[Dave Birch]  A recent global survey by Unisys found that 69% of Europeans supported the use of biometrics for identification purposes.  This wasn’t out of deep-seated concerns about security and a balanced, but informed, perspective on biometric technology: it was, frankly, because of laziness: 83% of those supporting biometrics cited convenience, not security, as their main reason for wanting the technology.  The survey also found that rather than use PIN, ID cards or biometrics, one in 10 Asia-Pacific consumers would prefer to have a chip implanted in their body!

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It sounds bizarre, I know, but remember that everyone’s current favourite case study for this sort of thing is the Baja Beach nightclub in Barcelona, where patrons were offered the choice between a card and a chip and some of them chose the chip.  Those chips, called VeriChips, are produced by US company called Applied Digital Solutions and I’m going to try and get them to present at a future Forum as I’d like to learn more about how it’s all working in practice.  The chips are the size of a grain of rice  (1.2 millimetres wide and 12 millimetres long) and injected (by a "medically trained" person, according to the New Scientist) under the skin in the upper left arm.  As I said (rather wittily, I thought, although the joke’s pretty thin now) in a presentation to the International Association for Biometrics (IAfB) back in September 2004, you really can’t leave home without it.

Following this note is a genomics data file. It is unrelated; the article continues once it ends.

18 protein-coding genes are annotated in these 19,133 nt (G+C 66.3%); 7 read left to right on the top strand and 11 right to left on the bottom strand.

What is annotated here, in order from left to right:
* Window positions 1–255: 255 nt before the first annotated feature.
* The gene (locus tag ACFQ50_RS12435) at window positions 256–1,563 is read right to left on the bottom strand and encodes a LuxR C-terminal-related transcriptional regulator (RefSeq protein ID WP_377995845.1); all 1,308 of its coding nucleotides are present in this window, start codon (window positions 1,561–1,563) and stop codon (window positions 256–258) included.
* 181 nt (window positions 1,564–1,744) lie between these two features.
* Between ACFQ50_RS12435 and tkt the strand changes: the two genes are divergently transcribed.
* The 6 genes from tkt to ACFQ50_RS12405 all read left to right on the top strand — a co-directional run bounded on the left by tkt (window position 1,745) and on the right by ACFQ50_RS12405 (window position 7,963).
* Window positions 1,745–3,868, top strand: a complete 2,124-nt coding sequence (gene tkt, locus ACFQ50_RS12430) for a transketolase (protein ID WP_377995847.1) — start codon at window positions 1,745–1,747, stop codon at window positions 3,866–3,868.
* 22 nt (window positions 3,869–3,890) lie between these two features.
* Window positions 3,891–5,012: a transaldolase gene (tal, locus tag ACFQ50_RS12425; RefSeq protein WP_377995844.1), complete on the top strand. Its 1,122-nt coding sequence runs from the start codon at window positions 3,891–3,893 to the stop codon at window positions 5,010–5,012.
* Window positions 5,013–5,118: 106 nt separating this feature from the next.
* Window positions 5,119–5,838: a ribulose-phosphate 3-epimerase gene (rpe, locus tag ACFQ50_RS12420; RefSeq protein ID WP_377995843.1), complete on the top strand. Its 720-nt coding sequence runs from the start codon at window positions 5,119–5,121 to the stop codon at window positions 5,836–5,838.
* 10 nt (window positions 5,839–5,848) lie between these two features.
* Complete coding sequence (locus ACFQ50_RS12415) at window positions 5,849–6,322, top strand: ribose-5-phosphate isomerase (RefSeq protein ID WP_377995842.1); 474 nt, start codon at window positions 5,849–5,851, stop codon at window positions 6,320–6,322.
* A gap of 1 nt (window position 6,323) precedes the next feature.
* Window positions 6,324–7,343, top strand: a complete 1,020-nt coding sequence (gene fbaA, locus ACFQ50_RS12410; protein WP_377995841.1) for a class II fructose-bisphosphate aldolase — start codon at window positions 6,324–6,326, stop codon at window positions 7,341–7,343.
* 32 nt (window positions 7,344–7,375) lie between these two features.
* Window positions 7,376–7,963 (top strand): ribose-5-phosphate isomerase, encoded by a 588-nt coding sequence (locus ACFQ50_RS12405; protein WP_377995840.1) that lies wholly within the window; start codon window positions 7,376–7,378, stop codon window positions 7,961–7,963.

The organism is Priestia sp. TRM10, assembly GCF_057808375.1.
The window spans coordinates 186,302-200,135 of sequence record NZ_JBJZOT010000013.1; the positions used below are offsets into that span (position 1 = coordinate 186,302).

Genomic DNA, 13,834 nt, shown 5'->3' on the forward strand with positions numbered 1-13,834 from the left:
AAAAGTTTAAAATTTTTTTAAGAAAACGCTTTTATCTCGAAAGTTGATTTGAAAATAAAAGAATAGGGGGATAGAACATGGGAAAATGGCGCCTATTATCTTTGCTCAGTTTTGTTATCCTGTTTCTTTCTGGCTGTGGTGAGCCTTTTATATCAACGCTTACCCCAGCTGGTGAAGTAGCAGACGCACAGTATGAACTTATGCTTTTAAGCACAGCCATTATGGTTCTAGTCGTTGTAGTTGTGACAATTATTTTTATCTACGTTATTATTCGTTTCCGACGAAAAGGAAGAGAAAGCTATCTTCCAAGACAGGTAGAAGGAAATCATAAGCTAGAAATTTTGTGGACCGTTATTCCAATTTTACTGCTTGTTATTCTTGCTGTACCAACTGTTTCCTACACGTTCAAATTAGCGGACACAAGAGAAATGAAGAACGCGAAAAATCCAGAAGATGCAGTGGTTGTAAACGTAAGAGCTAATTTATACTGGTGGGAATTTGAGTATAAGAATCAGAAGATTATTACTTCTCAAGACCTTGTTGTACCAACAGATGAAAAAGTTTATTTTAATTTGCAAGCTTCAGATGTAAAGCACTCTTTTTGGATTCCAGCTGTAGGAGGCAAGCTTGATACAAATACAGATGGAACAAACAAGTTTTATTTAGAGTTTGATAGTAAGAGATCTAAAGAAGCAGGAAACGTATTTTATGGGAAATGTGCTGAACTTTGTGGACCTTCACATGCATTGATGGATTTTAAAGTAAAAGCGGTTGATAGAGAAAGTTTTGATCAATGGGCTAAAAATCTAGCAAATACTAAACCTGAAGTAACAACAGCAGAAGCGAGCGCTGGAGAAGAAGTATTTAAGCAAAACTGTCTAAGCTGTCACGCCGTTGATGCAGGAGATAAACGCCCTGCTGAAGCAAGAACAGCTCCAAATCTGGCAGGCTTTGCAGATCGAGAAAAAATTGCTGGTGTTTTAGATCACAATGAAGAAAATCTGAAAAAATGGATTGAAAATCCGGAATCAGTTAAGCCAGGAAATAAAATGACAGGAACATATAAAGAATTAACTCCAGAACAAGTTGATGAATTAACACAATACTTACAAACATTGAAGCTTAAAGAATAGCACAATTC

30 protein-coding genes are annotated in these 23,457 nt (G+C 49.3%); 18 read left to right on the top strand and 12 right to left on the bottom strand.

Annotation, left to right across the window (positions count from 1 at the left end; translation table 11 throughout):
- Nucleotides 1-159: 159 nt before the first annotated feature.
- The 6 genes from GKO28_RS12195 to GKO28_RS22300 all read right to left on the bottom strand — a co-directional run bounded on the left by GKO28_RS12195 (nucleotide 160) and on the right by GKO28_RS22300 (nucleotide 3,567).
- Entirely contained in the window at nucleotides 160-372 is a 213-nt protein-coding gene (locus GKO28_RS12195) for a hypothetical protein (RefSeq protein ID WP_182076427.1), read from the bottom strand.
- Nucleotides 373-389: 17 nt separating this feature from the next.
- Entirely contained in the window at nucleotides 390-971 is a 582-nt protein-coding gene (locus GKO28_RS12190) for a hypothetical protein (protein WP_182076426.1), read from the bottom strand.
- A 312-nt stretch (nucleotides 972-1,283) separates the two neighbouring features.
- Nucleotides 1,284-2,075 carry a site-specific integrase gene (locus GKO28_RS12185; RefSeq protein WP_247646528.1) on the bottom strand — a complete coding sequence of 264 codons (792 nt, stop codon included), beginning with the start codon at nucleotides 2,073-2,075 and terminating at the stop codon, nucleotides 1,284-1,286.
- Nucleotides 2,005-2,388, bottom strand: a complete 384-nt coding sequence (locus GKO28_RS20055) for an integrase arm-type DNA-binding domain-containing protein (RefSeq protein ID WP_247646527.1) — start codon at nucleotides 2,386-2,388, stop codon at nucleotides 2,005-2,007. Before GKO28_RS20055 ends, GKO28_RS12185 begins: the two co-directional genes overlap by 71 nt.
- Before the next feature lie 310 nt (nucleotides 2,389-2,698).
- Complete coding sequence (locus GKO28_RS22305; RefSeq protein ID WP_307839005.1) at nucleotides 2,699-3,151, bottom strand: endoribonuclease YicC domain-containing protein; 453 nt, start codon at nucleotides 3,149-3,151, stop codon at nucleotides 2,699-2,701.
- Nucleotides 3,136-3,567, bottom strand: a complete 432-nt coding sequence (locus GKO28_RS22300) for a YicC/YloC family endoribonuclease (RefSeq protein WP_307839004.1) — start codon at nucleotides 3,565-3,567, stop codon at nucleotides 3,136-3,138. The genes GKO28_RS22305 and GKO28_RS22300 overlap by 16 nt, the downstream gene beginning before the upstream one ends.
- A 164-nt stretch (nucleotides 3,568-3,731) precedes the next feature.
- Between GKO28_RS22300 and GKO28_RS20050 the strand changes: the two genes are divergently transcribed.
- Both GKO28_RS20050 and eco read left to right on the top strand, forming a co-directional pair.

If I were the sort of person to go to nightclubs in Barcelona I might have done the same.  After all, chipped clubbers can jump the entrance queue, reserve a table and use the VIP (VeriChip Implanted Person?) lounge.  The waiters have handhelds to scan the chips to charge drinks to your bill: what could be more convenient, especially when you’re wearing clothes with no pockets.  Or no clothes.

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